‘Physical Graffiti” Showcases Talent

Undergraduate choreographers and dancers at UC Irvine showcased their creativity, dedication and sheer talent last week during the Department of Dance’s annual performance of “Physical Graffiti” in the Claire Trevor Theater.

Courtesy of Skye Janel Schmidt

Courtesy of Skye Janel Schmidt

The show consisted of 13 different numbers and incorporated a wide variety of dance styles, ranging from classical ballet to modern and jazz. Under the artistic direction of Loretta Livingston, an award-winning contemporary choreographer, dancer and associate professor of dance at UCI, the show was choreographed entirely by undergraduate dance majors.

While each piece was superbly danced and choreographed, one of the main highlights of the show was “Return to Sender,” choreographed by Bret Yamanaka and performed by Yamanaka and Kaitlyn Nguyen. This piece expressed the narrative of a young couple in love during a time of war, and pulled at viewers’ heartstrings with emotional themes of love and loss. Opening with the song of “I Can’t Stop Loving You” by Frank Sinatra and Count Basie, Yamanaka entered the stage dressed in a military uniform and a letter in hand. Through beautiful, fluid contemporary movements, audience members could tell how much this character missed his significant other who was waiting back at home, and how he hoped this letter would ease some of the pains of being away.

The dance then shifted focus to Nguyen, who executed excellent technique as she danced to Ella Fitzgerald’s “I’ve Got a Crush on You,” and did a wonderful job of portraying a genuine, honest character. Yamanaka and Nguyen then danced a lovely sequence together, representing the happiness of a reunited couple and the pain of being torn apart again. The piece then ended on a somber note, with Nguyen receiving a troubling letter at the door, implying that her love was lost in the war. This piece was excellent for its incorporation of both a beautiful, heart-wrenching storyline, and flawless technique and movements.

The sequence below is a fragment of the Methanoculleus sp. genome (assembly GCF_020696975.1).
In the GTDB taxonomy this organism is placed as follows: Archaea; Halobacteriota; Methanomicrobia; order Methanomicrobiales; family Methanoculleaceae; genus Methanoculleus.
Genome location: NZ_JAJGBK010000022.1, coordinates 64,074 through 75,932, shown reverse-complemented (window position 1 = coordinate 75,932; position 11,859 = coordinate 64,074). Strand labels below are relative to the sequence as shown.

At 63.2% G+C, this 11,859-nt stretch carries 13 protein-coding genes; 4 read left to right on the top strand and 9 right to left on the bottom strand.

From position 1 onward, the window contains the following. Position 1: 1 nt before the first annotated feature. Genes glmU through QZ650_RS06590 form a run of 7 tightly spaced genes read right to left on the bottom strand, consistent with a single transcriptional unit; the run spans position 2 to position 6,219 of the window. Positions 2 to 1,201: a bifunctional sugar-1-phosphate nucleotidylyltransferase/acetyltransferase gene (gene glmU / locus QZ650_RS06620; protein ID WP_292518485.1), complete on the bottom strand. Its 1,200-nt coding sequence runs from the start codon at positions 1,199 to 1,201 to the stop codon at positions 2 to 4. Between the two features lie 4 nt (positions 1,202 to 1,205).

Another memorable piece of the night was “BYOB,” choreographed by Andrew Hallenbeck and danced by Jamie Elster, Emily Guerard, Mikensie Johnson, Brooke Lester, Ashleigh Moss, Kezia Surjanto and Miku Yoshida. This number was entirely different from the preceding parts of the show, and opened up with a dancer entering the audience and calling out, “Who’s ready for the party?!” Many people raised and waved their hands until the dancer picked one male member from the audience. The guy followed the dancer and sat down in a chair on the stage. What followed next was an interactive re-creation of a stereotypical college party, complete with enactments of the types of people who usually attend these gatherings and the actions that take place. Through sharp, precise modern movements and occasional quips from the dancers, this number gained a lot of laughs from the audience and seemed to be thoroughly enjoyed by all.

The other dances did not have such an apparent storyline, and instead focused on technique, leaving meaning and interpretation up to the viewer. Natalia Garcia’s piece “Isthmus” featured beautiful contemporary choreography to soothing music and the sound of rain. Irishia Hubbard’s “Blues Alley” closed the show with a fun jazz number that radiated with energy.

Regardless of the dance style of each piece, there is no doubt that “Physical Graffiti” provided an entertaining experience and a reminder of just how much talent exists within the Claire Trevor School of the Arts.